This is normally the time of the year when Johnson and Co. rev up their winning machine for the final stretch.
The long red flag Sunday didn’t play into the team’s strategy at Watkin’s Glen, and Johnson finished deep in the pack a 28th.
One bright spot is that Johnson is the defending race winner at Michigan. And barring some unforeseen circumstance, he is still likely to be a title favorite.
Earnhardt Jr.'s Hot Streak Continues...
Watkins Glen was the first finish outside of the top 10 (11th) in four races for the No. 88 National Guard team.
Still, Dale Earnhardt Jr. remains the driver riding a hot streak in the Sprint Cup Series.
Junior also attributes his team’s race-day strategy to where they finished on Sunday.
"The strategy bit us there. We probably should have come (onto pit road)," said Earnhardt Jr. in a post-race interview, courtesy of NBC Sports. "(Crew chief Letarte) Steve and I think we probably should have come and got tires there. That last stop a couple of guys on new tires beat us. We had a good fast car, real good speed, just got caught out on that strategy there and didn’t finish in the top five. We had a good enough car to."
For most of us, it remains remarkable that a discussion about Hendrick Motorsports’ current hottest driver centers on Earnhardt Jr.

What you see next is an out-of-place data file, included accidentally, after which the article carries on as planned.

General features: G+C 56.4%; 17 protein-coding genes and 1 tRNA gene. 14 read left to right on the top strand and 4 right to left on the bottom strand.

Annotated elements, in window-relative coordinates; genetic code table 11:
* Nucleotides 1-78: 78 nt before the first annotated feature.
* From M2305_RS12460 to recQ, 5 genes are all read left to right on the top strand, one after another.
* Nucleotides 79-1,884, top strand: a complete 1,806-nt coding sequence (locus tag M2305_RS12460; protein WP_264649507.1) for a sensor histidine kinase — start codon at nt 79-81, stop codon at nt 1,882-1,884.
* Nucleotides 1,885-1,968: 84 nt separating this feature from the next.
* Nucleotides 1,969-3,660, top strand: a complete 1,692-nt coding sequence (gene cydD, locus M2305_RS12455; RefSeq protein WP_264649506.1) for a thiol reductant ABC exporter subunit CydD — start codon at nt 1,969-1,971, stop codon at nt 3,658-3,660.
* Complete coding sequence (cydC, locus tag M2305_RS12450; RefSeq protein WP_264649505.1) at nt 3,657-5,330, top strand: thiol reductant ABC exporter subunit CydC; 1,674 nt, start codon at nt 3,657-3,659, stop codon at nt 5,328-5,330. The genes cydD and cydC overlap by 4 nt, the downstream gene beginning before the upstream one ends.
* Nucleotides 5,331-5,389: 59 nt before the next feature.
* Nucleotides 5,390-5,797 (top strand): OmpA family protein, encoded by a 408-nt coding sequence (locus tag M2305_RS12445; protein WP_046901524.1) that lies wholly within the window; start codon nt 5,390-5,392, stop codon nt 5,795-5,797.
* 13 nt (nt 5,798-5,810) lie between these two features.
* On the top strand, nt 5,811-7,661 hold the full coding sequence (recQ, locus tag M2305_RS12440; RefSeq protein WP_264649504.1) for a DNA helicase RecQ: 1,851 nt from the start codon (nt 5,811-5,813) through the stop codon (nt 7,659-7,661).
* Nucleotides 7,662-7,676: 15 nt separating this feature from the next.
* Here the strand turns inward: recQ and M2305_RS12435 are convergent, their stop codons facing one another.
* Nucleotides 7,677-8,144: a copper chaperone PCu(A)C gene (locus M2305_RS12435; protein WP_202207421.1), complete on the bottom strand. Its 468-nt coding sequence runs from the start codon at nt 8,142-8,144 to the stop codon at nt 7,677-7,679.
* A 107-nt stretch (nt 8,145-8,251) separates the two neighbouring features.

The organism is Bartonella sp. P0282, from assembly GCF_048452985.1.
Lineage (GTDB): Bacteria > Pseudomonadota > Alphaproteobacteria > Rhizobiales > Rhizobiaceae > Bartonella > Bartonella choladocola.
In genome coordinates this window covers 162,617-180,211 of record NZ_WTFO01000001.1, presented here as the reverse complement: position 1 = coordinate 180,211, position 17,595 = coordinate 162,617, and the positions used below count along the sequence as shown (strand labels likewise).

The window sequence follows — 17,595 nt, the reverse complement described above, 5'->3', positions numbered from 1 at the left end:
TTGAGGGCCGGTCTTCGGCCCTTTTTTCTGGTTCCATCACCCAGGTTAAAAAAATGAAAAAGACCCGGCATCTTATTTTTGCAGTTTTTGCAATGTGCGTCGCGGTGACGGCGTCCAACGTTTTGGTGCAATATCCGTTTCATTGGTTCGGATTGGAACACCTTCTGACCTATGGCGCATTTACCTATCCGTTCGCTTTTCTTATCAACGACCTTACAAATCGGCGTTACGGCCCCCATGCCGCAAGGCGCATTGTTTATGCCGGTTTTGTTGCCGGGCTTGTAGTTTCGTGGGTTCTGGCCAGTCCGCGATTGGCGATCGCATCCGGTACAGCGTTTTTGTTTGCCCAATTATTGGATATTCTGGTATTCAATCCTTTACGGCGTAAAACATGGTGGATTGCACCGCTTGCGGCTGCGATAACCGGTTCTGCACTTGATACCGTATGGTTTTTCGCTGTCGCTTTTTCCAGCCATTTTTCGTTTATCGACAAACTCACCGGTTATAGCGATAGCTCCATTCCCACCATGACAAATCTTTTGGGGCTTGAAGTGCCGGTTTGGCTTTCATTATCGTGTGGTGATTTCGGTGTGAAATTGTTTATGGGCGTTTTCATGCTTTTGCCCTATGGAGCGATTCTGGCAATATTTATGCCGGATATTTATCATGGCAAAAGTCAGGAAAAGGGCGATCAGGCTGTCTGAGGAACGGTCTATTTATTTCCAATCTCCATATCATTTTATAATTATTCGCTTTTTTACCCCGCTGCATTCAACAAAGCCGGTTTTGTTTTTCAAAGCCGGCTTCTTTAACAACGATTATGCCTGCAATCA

But it does.
...As Keselowski Cools Down
Sprint Cup racing’s former hottest shoe, Brad Keselowski, has had only two top-10 finishes in the last seven races (Sonoma). Fortunately, both of them were wins.
Since Keselowski's sweep of the Loudon weekend, this Team Penske group hasn’t looked Chase-ready. But he doesn’t think it matters.
“Consistency is great for looking and having momentum for the Chase, but in reality it probably doesn’t mean much,” said Keselowski on a teleconference on Tuesday. “We’ve seen Jimmie Johnson enter this stretch of the year even so soon as last year and not have a lot of consistency and go into the Chase and be just fine, so I think from that standpoint we’re focused on wins.”
It’s a great philosophy to focus on—just winning. However, it’s what every other team does. Keselowski might want to think more about focusing on that consistency that he feels doesn’t really matter. Consistency is what gets you wins, and wins are what get you championships.
Rookie Battle Is a Tale of Two Cities